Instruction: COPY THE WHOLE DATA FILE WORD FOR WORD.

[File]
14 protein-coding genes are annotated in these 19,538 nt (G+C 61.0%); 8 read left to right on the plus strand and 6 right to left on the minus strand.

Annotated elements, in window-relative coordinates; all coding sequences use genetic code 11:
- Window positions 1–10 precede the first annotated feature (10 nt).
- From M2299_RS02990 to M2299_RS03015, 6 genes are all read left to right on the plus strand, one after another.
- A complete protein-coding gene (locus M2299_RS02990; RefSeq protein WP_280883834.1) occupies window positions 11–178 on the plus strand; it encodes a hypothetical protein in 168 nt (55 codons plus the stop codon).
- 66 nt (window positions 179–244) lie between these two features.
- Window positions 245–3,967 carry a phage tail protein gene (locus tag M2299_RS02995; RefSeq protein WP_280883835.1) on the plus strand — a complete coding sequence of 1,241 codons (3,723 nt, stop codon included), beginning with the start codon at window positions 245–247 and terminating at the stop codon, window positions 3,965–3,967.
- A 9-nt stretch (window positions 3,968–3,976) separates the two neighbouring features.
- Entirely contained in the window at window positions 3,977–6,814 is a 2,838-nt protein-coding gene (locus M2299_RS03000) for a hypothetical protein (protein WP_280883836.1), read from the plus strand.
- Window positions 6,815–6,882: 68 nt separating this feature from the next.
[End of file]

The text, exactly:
14 protein-coding genes are annotated in these 19,538 nt (G+C 61.0%); 8 read left to right on the plus strand and 6 right to left on the minus strand.

Annotated elements, in window-relative coordinates; all coding sequences use genetic code 11:
- Window positions 1–10 precede the first annotated feature (10 nt).
- From M2299_RS02990 to M2299_RS03015, 6 genes are all read left to right on the plus strand, one after another.
- A complete protein-coding gene (locus M2299_RS02990; RefSeq protein WP_280883834.1) occupies window positions 11–178 on the plus strand; it encodes a hypothetical protein in 168 nt (55 codons plus the stop codon).
- 66 nt (window positions 179–244) lie between these two features.
- Window positions 245–3,967 carry a phage tail protein gene (locus tag M2299_RS02995; RefSeq protein WP_280883835.1) on the plus strand — a complete coding sequence of 1,241 codons (3,723 nt, stop codon included), beginning with the start codon at window positions 245–247 and terminating at the stop codon, window positions 3,965–3,967.
- A 9-nt stretch (window positions 3,968–3,976) separates the two neighbouring features.
- Entirely contained in the window at window positions 3,977–6,814 is a 2,838-nt protein-coding gene (locus M2299_RS03000) for a hypothetical protein (protein WP_280883836.1), read from the plus strand.
- Window positions 6,815–6,882: 68 nt separating this feature from the next.